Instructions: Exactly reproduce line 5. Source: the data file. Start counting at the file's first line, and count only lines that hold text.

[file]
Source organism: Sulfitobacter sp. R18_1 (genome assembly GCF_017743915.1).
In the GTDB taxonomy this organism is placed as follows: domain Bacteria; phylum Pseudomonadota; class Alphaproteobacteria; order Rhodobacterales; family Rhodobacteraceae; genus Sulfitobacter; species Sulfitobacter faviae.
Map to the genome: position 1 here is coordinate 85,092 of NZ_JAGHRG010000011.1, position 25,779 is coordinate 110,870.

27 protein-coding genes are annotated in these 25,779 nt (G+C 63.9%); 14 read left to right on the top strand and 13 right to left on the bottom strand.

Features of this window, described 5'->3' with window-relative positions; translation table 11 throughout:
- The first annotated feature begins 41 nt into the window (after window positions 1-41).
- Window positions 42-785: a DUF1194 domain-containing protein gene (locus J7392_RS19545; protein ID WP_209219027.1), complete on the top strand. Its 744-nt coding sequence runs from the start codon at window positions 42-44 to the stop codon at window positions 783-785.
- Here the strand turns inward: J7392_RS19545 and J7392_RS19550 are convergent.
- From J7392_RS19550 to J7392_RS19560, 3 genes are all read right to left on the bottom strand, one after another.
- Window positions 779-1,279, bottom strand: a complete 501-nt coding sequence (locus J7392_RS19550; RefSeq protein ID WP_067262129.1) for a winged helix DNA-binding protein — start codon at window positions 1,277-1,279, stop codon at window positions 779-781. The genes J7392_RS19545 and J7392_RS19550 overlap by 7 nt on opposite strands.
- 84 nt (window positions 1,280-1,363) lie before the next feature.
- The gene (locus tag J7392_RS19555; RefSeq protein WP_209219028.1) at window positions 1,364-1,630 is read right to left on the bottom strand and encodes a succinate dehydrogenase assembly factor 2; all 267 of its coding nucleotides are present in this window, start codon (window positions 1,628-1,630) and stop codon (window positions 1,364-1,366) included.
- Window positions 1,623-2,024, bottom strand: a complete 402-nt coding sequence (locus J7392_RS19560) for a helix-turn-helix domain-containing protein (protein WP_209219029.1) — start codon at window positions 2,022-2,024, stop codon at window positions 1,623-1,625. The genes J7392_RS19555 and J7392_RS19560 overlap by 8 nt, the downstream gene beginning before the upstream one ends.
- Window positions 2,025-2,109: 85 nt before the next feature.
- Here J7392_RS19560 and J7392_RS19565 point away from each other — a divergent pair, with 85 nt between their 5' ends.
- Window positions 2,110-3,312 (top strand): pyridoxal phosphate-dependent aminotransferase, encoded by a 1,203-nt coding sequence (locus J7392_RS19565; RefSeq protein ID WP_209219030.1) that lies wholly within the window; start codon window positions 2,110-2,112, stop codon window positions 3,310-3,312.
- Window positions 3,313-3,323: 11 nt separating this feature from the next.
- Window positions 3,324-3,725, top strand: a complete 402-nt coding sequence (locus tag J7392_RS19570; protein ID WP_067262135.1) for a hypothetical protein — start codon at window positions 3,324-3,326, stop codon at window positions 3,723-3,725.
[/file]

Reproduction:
Features of this window, described 5'->3' with window-relative positions; translation table 11 throughout: